Fish Sampling and Data Collection

EGBSC has received several requests for fish assessments along eastern Georgian Bay and inland lakes and carried out at least one fish assessment survey annually. This information was coordinated with the MNRF Upper Great Lakes Management Unit (UGLMU) to help with their fish community monitoring.

Bayfield-Nares, 2007

In 2006, the Bayfield-Nares Islanders’ Association asked EGBSC to complete a fish population assessment survey in their area of eastern Georgian Bay. EGBSC carried out the survey in September 2007, using a Nearshore Community Index Netting survey. This type of survey helps to gather information on the abundance of fish species that inhabit waters close to the shoreline (littoral zone). EGBSC set 30 overnight trapnet sets and caught a total of 393 fish. Eleven different fish species were caught: Brown Bullhead (90), Smallmouth Bass (76), Pumpkinseed (63), Yellow Perch (40), Rock Bass (27), Largemouth Bass (24), Walleye (21), White Sucker (20), Northern Pike (17), Redhorse Sucker (11) and Bowfin (4).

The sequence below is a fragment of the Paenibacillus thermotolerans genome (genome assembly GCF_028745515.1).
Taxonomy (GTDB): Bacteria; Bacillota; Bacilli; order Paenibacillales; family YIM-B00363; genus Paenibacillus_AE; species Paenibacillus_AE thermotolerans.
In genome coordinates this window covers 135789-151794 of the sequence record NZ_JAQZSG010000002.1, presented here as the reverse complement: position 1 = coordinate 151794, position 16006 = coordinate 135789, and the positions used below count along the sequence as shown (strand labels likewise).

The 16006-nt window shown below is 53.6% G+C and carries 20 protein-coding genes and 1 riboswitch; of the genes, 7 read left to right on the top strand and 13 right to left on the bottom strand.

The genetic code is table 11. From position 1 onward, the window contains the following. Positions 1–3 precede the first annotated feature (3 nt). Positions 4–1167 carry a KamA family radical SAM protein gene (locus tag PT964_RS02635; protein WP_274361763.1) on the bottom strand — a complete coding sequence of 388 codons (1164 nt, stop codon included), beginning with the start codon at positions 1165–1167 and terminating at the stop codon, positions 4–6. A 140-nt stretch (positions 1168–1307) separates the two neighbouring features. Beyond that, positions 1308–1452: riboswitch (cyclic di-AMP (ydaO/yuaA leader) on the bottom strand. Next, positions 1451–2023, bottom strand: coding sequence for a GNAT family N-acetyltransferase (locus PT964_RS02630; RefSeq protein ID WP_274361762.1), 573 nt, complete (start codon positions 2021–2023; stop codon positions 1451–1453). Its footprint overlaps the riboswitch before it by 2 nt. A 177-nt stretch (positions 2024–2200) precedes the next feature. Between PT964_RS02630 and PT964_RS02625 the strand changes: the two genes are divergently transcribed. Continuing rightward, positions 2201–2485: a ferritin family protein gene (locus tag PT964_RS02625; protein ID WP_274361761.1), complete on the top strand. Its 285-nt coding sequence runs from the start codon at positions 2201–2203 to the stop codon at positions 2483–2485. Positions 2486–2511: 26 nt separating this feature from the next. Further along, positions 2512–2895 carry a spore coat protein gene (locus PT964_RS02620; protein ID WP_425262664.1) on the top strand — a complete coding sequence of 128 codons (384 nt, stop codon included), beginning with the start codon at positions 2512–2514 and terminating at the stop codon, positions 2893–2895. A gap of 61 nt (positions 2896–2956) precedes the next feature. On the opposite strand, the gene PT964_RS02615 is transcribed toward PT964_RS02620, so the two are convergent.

EGBSC found that overall fish productivity was low and overall, the fish productivity in that area was below the Georgian Bay average. The survey was conducted in early fall, and the survey time may have been a factor in lower catch rates. Due to the size of the gear, smaller species, such as minnows, are not captured. Species that EGBSC did not capture, but expected to, include Muskellunge, Longnose Gar and Black Crappie. EGBSC would like to thank Bayfield-Nares Islanders’ Association, volunteers who assisted with netting, Mike Penrod, Garry Scale, Mike Carson and MNR.